The wait is over. A year ago, Hood Museum Director John Stomberg selected the work of 3 artists at AVA Gallery’s blockbuster (103 displayed entries) 2017 Juried Summer Exhibition. (Click here to see the art works that garnered the awards.) The 3 winning artists--Helen Shulman, Bruce Blanchette, and Susan Wilson--were given their own future shows at AVA, with a year to work on their art and to put together their own individual exhibitions.
The year has passed. Shulman, Blanchette, and Wilson opened last week with an artist panel discussion and reception. (Click here for artist bios.) The wait has been more than worth it.
Bruce Blanchette was once a sculptor but transitioned to wall pieces, a form of mixed-media assemblage art with intricate, often geometric, patterns. He cites his artistic influences: abstract expressionists, Cy Twombly, and Eva Hesse for her innovative use of materials. (I share his intrigue with Hesse. Learn more about her by clicking here.) Asked about his favorite tool in creating his art, Bruce responded "power tools." You can see why.
14 Degree Drift by Bruce Blanchette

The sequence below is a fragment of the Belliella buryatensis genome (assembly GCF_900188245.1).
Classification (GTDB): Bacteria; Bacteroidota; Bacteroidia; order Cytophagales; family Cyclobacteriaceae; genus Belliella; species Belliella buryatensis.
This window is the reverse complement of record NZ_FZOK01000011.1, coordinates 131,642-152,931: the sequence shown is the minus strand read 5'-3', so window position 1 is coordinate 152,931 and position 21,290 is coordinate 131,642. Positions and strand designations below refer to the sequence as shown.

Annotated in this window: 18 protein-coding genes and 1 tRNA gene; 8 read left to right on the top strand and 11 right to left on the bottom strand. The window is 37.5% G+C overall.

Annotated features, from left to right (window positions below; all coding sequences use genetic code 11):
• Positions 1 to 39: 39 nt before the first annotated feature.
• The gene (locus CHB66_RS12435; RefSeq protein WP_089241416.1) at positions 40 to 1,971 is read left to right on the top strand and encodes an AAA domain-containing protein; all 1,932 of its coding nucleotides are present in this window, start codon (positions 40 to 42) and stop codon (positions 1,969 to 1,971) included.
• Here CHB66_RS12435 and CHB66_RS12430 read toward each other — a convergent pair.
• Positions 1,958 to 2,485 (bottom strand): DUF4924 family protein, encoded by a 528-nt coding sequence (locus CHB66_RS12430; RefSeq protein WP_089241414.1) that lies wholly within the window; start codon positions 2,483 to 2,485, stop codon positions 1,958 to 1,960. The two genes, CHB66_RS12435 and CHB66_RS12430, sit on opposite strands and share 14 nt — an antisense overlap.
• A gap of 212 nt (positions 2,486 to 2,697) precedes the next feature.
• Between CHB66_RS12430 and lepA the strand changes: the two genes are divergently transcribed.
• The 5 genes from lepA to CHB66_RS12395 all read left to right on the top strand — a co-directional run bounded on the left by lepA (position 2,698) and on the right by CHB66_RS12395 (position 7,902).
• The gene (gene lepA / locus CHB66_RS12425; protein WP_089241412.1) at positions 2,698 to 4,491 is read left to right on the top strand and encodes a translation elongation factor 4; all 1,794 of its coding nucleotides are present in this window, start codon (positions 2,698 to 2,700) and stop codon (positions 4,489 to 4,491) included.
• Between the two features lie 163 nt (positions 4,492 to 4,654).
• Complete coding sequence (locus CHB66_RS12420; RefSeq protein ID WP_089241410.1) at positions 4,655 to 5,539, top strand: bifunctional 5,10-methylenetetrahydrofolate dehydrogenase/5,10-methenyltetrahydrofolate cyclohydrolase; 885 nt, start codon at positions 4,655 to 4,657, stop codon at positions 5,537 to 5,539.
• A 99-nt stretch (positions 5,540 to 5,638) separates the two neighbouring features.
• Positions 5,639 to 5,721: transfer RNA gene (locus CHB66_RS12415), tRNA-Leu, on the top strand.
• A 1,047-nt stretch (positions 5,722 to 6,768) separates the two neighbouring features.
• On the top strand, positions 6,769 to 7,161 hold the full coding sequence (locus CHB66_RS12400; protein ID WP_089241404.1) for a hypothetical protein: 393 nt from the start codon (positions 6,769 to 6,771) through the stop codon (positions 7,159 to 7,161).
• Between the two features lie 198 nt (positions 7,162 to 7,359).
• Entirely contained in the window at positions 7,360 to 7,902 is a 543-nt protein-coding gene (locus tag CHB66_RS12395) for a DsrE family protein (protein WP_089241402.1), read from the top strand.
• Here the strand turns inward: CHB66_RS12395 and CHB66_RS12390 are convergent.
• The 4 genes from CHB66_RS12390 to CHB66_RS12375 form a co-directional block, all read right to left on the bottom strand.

Helen Shulman uses cold wax and oils to produce light-filled and layered abstract landscapes. She draws inspiration from the Hudson River School painters, and credits a squeegee and a blue bowl scraper as her most important tools. She commented that AVA "creates an environment that invites people to enter, pause . . . shoulders drop down . . . “ to foster an internal space. It's a luxury to survey the whole of her exhibition from the middle of the room and then to attend to each individual piece with a closer inspection.
Just a sampling of the work of Helen Shulman
Susan Wilson has an eclectic list: a fork, a tooth scraper, pencils, molds, and her two hands, that she uses to produce her clay sculptures. Her creations populate one of AVA's galleries. Upon entering, one doesn't so much observe them as dwell among them. Wilson views her work as reflecting life's "stress, struggle, conflict and pain." Her inspirations come from reading the New York Times and her years of teaching high school students. After 50 years, she still delights in working with clay.
Part of a “village” of Susan Wilson’s sculptures of heads and hands.
All three exhibitions are free and open to the public, and will continue through August 24, 2018. For hours and further information, go to AVA Gallery's website.
Featured photo, top, is of the work of Susan Wilson. Photo below is Helen Shulman’s All A-Board.
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